The main problem of the UN is also its strength: the fact that the body is simply a distillation of the views of its members. Accusations of "dithering" are hardly surprising when each nation has one vote. The World Bank, by contrast, is praised for its efficiency, but it can base its mandate on "one dollar, one vote". (At the same time, it suffers from a different sort of problem: "one leader, one vote", where the United States's choice - currently Paul Wolfowitz - is not to everyone's taste).
This member-centred reality partly explains why the UN is continually felt to be in need of reform, and why reforms never give way to a definitive new reality. The Delivering as One proposals are likely only to reproduce duplication and confusion as the organisation at various levels feels obliged to adhere to the latest concepts. Since most of the individual UN agencies are controlled by their own governing bodies, they will continue to pursue their own track while paying lip-service to the new tenets. For instance, Unicef is too well known and successful to risk letting one person in a country look after its multifarious interests.
The agencies will also have to cope with a new UN secretary-general in January 2007: Ban Ki-moon (himself selected in an undemocratic process of nomination and negotiation in the Security Council). Kofi Annan's successor may turn out to be a revelation, but the prospects are not bright. Ban told reporters in New York that his priorities would be making the UN "more efficient, effective and relevant", and using the UN's limited resources and manpower more effectively to reduce the "redundancies and overlapping in the overstretched organisation". The words come straight out of the automaton school of new appointees to any organisation. The UN needs more and better at this stage of its life.
Also in openDemocracy on United Nations reform:
Carne Ross, "The United Nations and genocide" (1 November 2006)
Mariano Aguirre, "Power and paradoxes in the United Nations"
(7 November 2006)
Beyond the new mantra
If a single message is embodied in the latest high-level panel's reform efforts, it is more accountability and transparency. This new mantra is something all those who seek to improve the work of UN agencies can cheerfully espouse. When I pressed a British minister for work and pensions in 2005 to explain why Britain (along with the US) had vetoed the International Labour Organisation (ILO) budget, he explained that it was because there was too much waste - therefore a need for more "transparency and accountability" ("T&A", in the reformists' jargon).
In principle this sounds fine, but in practice such simple ideas can drive organisations into the ground by giving more power to the bureaucrats who control them and less to the innovative thinkers who could work on the problems the organisation is supposed to be in existence to solve.
An ILO insider told me that the 2005 budget process had tripled the use of senior staff, who had to be taken away from more productive duties. Thus the T&A mantra drives the UN organisations into more bureaucracy and less delivery - the opposite of what is intended. The logic is that a serious rethink is required by sanctimonious bodies who call for more T&A without considering what is involved as a consequence. The Delivering as One report fails badly on this count.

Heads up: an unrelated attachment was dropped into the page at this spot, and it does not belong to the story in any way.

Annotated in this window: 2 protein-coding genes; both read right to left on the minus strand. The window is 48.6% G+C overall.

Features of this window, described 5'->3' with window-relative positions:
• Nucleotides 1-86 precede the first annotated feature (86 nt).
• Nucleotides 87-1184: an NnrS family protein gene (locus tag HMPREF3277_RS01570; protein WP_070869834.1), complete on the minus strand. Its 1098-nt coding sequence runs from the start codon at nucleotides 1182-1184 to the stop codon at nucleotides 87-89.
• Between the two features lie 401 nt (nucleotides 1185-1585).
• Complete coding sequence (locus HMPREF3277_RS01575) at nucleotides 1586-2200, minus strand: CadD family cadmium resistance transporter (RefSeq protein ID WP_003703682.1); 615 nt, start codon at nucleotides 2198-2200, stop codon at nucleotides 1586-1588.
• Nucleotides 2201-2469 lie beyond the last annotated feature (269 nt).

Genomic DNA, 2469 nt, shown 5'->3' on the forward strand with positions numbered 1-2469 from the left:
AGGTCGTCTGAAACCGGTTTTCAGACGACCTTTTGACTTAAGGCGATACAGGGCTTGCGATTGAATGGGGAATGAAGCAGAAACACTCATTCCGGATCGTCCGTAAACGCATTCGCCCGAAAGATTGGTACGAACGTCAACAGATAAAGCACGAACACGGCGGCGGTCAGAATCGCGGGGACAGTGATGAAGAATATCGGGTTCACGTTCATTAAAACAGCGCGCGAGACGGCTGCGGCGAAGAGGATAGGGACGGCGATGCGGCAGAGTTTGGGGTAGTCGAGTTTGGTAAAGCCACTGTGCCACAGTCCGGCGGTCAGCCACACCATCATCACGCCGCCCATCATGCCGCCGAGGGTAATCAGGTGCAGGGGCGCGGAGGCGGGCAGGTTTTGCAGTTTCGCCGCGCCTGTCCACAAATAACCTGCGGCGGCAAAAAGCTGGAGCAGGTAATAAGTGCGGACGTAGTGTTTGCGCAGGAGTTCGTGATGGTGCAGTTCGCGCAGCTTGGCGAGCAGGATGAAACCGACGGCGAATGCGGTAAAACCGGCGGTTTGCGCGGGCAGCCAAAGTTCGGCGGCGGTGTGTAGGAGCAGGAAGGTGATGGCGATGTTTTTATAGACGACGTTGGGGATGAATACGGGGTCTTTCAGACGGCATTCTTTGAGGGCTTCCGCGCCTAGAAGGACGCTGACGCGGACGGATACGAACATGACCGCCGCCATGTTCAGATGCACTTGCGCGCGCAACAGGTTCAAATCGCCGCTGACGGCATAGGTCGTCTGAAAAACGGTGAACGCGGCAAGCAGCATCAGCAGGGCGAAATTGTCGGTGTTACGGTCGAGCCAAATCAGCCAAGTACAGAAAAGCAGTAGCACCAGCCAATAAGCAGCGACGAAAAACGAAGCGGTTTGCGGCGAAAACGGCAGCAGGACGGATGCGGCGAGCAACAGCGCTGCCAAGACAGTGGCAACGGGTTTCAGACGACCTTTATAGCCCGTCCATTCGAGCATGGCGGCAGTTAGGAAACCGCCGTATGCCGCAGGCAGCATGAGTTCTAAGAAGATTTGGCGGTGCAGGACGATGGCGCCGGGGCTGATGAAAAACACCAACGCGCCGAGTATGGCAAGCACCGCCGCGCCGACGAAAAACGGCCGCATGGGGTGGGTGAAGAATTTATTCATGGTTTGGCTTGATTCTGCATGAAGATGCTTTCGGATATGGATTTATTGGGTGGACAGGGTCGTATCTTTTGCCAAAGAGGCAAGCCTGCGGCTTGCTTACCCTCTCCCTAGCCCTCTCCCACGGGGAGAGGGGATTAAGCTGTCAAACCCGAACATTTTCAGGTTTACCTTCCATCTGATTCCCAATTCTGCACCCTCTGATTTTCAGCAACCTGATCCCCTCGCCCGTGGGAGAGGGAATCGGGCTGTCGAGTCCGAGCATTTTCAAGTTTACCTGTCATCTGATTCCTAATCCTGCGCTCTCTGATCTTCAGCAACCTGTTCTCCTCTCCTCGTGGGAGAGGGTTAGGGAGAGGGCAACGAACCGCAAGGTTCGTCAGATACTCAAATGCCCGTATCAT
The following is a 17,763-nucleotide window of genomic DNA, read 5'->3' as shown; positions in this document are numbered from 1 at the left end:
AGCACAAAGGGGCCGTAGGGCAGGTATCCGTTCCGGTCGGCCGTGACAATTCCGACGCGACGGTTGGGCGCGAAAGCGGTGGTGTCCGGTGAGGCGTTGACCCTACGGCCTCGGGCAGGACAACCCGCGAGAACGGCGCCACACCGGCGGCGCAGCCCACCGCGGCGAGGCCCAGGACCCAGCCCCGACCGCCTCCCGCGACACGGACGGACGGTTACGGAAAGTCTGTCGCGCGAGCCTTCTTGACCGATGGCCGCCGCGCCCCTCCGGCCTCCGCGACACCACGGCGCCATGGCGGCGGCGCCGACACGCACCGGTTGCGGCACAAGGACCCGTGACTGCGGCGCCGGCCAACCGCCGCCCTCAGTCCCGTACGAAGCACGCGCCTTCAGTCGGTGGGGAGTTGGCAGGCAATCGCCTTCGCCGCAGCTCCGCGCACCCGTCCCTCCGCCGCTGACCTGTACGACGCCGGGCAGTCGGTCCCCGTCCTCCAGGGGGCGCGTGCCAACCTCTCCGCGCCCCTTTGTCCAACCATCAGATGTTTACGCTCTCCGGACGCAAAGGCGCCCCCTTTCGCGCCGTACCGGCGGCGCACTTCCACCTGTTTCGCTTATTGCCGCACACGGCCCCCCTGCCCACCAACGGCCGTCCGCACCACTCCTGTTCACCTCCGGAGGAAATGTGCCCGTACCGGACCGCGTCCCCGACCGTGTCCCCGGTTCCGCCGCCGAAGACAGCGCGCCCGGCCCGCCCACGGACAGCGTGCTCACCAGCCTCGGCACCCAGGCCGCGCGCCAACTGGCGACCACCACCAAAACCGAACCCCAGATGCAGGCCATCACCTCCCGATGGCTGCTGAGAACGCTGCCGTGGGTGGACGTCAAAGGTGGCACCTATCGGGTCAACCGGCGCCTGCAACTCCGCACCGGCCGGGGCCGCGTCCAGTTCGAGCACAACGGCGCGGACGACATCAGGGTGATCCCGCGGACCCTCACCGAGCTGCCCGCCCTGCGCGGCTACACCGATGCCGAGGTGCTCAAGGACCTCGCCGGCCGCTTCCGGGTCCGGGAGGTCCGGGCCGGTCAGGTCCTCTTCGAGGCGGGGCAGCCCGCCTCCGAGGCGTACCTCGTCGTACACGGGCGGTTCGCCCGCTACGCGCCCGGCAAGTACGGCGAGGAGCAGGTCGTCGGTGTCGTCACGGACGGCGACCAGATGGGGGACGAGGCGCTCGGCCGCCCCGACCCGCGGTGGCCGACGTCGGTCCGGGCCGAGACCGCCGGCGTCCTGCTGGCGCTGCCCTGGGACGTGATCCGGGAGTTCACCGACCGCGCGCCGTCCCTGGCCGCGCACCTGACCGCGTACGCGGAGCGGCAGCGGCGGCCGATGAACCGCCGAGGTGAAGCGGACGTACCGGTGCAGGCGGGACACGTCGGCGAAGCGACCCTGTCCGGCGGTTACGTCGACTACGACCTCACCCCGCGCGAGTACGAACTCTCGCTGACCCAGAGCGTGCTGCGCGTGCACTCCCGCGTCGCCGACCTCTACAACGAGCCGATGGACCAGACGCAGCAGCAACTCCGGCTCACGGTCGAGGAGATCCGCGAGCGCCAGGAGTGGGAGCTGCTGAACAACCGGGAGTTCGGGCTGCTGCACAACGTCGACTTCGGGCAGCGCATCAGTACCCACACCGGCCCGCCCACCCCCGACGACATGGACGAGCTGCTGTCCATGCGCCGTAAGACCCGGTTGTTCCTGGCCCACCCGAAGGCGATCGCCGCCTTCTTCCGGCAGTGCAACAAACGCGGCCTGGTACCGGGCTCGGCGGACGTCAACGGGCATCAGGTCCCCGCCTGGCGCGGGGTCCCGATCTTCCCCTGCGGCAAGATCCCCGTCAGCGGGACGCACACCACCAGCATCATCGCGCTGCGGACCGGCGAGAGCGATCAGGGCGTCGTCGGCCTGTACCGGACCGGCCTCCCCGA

In my new book, Corporate Social Responsibility and International Development: Is Business the Solution? (Earthscan, 2006), I argue that corporations are starting to earn a better reputation by investing in development as part of their newfound corporate social responsibilities. There is more interest from corporations than even a decade or so ago in being involved in development, although much of this interest to date has been in philanthropy (charitable giving) rather than development per se.
Development is a wider and much more complicated concept than mere philanthropy. Development means working with local partners and public institutions to create sustainable projects. Much of development, and probably the most effective (albeit often unsung) lies in purely creating capacity; the best such projects are those which help people to help themselves (in the classical maxim: teaching people how to fish instead of simply giving them a fish).
In this light, it is significant that the UN reform report hardly mentions the contribution of the private sector. Yet many businesses, frustrated with infrastructural blockages and social problems in many of the countries they operate in, are now themselves cooperating in a variety of development initiatives. Together, these amount to much more than the relatively puny annual $10 billion development-aid budget of the United Nations.
If, as Chukwu-Emeka Chikezie and Ehsan Masood write in openDemocracy, migrants and diasporas are becoming an important potential agency of national and international development, business is becoming another. Today, the United Nations will continue to find, and lose, its development impact through yet more "transparency and accountability" reforms. Meanwhile it is already starting to be bypassed by the private sector.